Sudden infant death syndrome (SIDS) is the death of a baby younger than one year of age that occurs suddenly and unexpectedly, and which cannot be explained after the postmortem study, which includes a complete autopsy, the investigation of the place of death, and review of the child’s medical history.
Sudden infant death has no symptoms, its causes are unknown, and it occurs unexpectedly, but some measures, such as putting the child to bed on their back, have decreased their incidence.
The autopsy is essential to verify that the causes of death are natural and to exclude trauma due to ill-treatment. However, it is not enough to distinguish sudden death from intentional suffocation, so it is necessary to resort to the assessment of the place of death and the complete medical history of the child.
In western countries, sudden infant death syndrome is the most common cause of death in babies between one and twelve months of age, especially between two and four months, and it affects more boys than girls .
There are no characteristic findings, nor is any specific finding required at autopsy to diagnose this syndrome, which is established by exclusion, when no reason is found to justify the baby’s death.
However, some frequent features can be observed. In more than 90% of cases, hemorrhages are found that can be more extensive than in neonatal deaths from other causes. Pulmonary edema (puddling of the lungs) may also be seen. Data are usually found indicating previous low-intensity chronic suffocation in most cases, as well as the persistence of brown fat (found in children and disappearing as they grow), or liver erythropoiesis (production of cells blood from the liver, typical of the intrauterine stage) among other structural alterations.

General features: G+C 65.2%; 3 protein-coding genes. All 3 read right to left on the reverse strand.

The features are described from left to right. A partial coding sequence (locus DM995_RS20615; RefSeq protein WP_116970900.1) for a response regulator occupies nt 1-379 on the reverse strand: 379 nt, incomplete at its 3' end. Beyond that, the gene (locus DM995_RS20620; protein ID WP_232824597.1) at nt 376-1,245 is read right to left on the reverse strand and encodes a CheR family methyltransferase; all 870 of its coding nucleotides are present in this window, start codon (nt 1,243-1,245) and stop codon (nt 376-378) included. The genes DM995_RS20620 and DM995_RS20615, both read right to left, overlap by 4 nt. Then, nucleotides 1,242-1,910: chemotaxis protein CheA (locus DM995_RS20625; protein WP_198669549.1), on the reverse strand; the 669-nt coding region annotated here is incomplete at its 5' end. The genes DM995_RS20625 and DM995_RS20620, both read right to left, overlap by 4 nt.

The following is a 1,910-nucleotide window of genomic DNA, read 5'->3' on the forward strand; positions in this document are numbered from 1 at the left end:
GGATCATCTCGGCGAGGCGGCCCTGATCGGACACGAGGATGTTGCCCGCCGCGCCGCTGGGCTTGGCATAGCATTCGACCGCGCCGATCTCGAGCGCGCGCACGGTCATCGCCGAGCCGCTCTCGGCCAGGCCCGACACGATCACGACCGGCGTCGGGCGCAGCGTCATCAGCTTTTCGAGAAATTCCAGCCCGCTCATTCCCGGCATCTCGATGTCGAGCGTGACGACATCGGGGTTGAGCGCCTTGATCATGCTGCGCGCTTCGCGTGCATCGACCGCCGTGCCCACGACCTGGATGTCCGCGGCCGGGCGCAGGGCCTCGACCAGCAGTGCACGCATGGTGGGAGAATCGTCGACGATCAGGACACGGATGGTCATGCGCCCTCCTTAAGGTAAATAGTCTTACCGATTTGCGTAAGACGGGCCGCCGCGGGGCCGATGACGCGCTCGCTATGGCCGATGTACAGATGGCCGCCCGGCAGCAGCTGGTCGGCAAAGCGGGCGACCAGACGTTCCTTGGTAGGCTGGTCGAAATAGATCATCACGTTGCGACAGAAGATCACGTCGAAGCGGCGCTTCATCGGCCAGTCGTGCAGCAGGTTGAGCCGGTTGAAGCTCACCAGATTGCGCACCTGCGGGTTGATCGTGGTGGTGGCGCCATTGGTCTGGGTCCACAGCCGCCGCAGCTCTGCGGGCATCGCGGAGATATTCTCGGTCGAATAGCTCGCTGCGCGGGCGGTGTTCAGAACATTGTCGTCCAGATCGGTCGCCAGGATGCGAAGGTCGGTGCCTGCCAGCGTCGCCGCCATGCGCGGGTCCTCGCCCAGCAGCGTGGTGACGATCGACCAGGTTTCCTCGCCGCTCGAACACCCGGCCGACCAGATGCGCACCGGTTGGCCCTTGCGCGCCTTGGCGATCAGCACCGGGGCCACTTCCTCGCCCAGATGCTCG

Some studies indicate that a small group of patients with sudden death syndrome have low development of the arcuate nucleus, a region of the brain responsible for cardiorespiratory control, and which is also involved in the control of awakening and other functions.
Overall, deceased infants show delayed prenatal and postnatal growth, and molecules have been found that indicate a relatively long period of oxygen starvation in tissues prior to death.
Low levels of certain neurotransmitters in the brain, involved in cerebral respiratory control, have also been described, so that their deficit causes disorders in the cardiorespiratory control of affected children.
Some postmortem molecular analyzes have identified genetic mutations associated with cardiac disorders, so some deaths could be related to a fatal arrhythmia.
Despite the numerous studies and autopsies carried out on babies who died suddenly and inexplicably, the cause of this syndrome is currently unknown, although specialists estimate that more than a single factor, these deaths are due to a set of various factors.
The relationship between sleeping prone posture (upside down) and the risk of sudden death has been consistently demonstrated. By decreasing the frequency of this posture among the general population, the risk has increased among infants who still use it for sleep. The greatest risk occurs in infants who do not usually sleep prone, but who were placed in this position in the last dream, or who were found to have adopted this position when found.
Although sleeping on your side is much safer than sleeping on your stomach, children who sleep in this position have twice the risk of dying as those who sleep on their back, since children placed on their sides can roll and end up on their stomach. Therefore, the current recommendations are to place all infants in a supine position to sleep (on their back), unless the pediatrician contraindicates it.